Tell me, what is it you plan to do with your one wild and precious life? –Mary Oliver

Success is a personal journey. It is about understanding what is important to you and embracing the opportunities to learn and grow from every experience and relationship.

I love being a mother, an impactful contributor in my workplace, and making a difference in my community. Success for me is doing all of these things well, however, balancing everything can be challenging. I’ve learned not to treat the different aspects of my life separately, but to create synergies between them, recognizing each experience impacts my success. However, these synergies must be realistic, tempered by capacity and driven by personal goals and priorities. For me, success is about embracing opportunities to both learn and grow as a leader and to have a positive impact on the organizations I serve and the people I mentor. Done well, this is truly a rewarding and motivating experience.

I’ve been fortunate to have owned a small business, work for large corporations that foster risk-taking and leadership skills, and to serve on a variety of boards. All of these experiences have and continue to be opportunities for me to learn, grow, and build new relationships. These experiences and relationships make me a more valued contributor to my organization and help build my reputation as a confident and trusted business leader and partner.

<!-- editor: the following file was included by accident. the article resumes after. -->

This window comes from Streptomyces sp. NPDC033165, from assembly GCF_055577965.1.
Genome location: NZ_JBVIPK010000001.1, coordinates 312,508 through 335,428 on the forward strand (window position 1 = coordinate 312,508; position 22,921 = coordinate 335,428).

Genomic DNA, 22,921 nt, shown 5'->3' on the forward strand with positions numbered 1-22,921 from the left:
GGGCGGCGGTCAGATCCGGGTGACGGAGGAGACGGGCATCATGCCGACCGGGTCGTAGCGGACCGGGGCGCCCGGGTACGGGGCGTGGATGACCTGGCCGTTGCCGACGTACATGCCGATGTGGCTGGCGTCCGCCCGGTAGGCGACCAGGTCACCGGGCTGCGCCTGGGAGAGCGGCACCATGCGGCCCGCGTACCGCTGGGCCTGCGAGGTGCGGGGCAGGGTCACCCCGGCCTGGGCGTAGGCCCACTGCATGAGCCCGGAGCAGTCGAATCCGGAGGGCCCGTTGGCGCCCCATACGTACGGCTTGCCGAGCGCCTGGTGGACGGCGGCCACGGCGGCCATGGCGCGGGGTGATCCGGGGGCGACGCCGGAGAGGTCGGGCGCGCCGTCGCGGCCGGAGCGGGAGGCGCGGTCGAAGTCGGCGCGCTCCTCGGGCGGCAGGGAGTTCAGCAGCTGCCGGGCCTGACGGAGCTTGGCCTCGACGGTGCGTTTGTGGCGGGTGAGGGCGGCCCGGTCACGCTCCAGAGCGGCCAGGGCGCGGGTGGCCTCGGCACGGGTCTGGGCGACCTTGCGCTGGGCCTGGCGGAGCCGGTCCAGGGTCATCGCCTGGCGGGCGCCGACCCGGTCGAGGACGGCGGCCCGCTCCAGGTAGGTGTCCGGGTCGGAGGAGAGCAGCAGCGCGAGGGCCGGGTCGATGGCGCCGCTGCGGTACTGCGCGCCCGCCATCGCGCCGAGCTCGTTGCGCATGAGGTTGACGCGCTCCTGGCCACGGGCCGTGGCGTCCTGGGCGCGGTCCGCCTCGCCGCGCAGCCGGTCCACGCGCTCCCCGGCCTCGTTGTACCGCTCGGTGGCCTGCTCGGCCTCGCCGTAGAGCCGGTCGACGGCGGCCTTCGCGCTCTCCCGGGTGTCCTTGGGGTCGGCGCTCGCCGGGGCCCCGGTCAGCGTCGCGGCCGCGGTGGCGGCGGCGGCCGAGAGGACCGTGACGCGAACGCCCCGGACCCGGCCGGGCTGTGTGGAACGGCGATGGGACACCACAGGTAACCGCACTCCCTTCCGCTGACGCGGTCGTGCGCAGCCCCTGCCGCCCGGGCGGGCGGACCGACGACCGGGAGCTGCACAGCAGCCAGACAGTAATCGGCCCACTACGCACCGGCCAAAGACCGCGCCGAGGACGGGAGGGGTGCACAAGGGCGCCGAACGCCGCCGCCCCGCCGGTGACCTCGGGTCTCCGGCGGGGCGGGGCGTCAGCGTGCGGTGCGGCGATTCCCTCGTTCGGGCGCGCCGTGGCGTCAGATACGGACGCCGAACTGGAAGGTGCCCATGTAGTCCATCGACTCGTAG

Expanding my network in various industries and communities provides a diverse and informative resource for fresh perspectives and best practices of the broader community. Fostering relationships and gathering the experience and ideas of others ignites creative thinking and innovation while demonstrating a willingness to embrace and lead change.

Learning investments should benefit you, your team, and your organization. “Lift while you climb” is an expression used by my mentor that has always resonated with me. It is rewarding to share what you learn and support the development of others. Success should be measured against your personal goals and the achievement of the team. Just like being a mother, if you are not fostering your child’s development for success, you’re not succeeding as a parent.

How has education affected your career?

I’m a lifelong learner—always taking a course, attending a webinar, or participating in a network. My desire for ideas and opportunities to make a difference is fueled by always learning and listening. It has rewarded me greatly.

Has discrimination affected you as a woman in the workplace? How did you deal with it?

I’ve always worked in organizations where diversity was valued and where the best contributor and collaborator were promoted—gender was not a factor. In my role as a mentor to women, I stress the importance of contribution, impact, and value to the business.